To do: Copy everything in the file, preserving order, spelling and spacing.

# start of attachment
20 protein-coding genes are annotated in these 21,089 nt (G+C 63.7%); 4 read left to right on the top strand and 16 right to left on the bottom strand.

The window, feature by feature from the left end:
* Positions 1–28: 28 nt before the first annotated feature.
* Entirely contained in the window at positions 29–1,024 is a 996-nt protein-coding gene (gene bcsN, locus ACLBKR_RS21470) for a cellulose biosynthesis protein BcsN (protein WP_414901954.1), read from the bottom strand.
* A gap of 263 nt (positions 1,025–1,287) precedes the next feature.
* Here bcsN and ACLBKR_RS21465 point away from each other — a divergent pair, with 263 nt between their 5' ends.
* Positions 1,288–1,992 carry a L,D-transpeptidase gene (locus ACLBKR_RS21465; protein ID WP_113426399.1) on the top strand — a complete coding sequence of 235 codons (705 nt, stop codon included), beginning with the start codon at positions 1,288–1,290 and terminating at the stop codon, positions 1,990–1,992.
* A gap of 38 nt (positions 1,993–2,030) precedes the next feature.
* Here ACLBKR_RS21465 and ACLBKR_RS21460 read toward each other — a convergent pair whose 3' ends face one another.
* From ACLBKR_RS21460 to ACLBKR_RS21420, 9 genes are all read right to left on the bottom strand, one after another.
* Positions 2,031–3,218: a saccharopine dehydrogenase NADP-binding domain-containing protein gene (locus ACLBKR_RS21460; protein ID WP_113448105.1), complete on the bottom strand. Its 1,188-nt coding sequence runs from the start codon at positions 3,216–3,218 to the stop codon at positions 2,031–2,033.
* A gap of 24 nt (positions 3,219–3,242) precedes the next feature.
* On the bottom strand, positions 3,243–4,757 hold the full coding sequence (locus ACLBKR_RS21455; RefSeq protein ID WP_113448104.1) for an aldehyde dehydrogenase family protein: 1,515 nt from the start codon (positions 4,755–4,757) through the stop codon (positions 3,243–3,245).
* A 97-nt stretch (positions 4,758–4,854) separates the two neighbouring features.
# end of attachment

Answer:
20 protein-coding genes are annotated in these 21,089 nt (G+C 63.7%); 4 read left to right on the top strand and 16 right to left on the bottom strand.

The window, feature by feature from the left end:
* Positions 1–28: 28 nt before the first annotated feature.
* Entirely contained in the window at positions 29–1,024 is a 996-nt protein-coding gene (gene bcsN, locus ACLBKR_RS21470) for a cellulose biosynthesis protein BcsN (protein WP_414901954.1), read from the bottom strand.
* A gap of 263 nt (positions 1,025–1,287) precedes the next feature.
* Here bcsN and ACLBKR_RS21465 point away from each other — a divergent pair, with 263 nt between their 5' ends.
* Positions 1,288–1,992 carry a L,D-transpeptidase gene (locus ACLBKR_RS21465; protein ID WP_113426399.1) on the top strand — a complete coding sequence of 235 codons (705 nt, stop codon included), beginning with the start codon at positions 1,288–1,290 and terminating at the stop codon, positions 1,990–1,992.
* A gap of 38 nt (positions 1,993–2,030) precedes the next feature.
* Here ACLBKR_RS21465 and ACLBKR_RS21460 read toward each other — a convergent pair whose 3' ends face one another.
* From ACLBKR_RS21460 to ACLBKR_RS21420, 9 genes are all read right to left on the bottom strand, one after another.
* Positions 2,031–3,218: a saccharopine dehydrogenase NADP-binding domain-containing protein gene (locus ACLBKR_RS21460; protein ID WP_113448105.1), complete on the bottom strand. Its 1,188-nt coding sequence runs from the start codon at positions 3,216–3,218 to the stop codon at positions 2,031–2,033.
* A gap of 24 nt (positions 3,219–3,242) precedes the next feature.
* On the bottom strand, positions 3,243–4,757 hold the full coding sequence (locus ACLBKR_RS21455; RefSeq protein ID WP_113448104.1) for an aldehyde dehydrogenase family protein: 1,515 nt from the start codon (positions 4,755–4,757) through the stop codon (positions 3,243–3,245).
* A 97-nt stretch (positions 4,758–4,854) separates the two neighbouring features.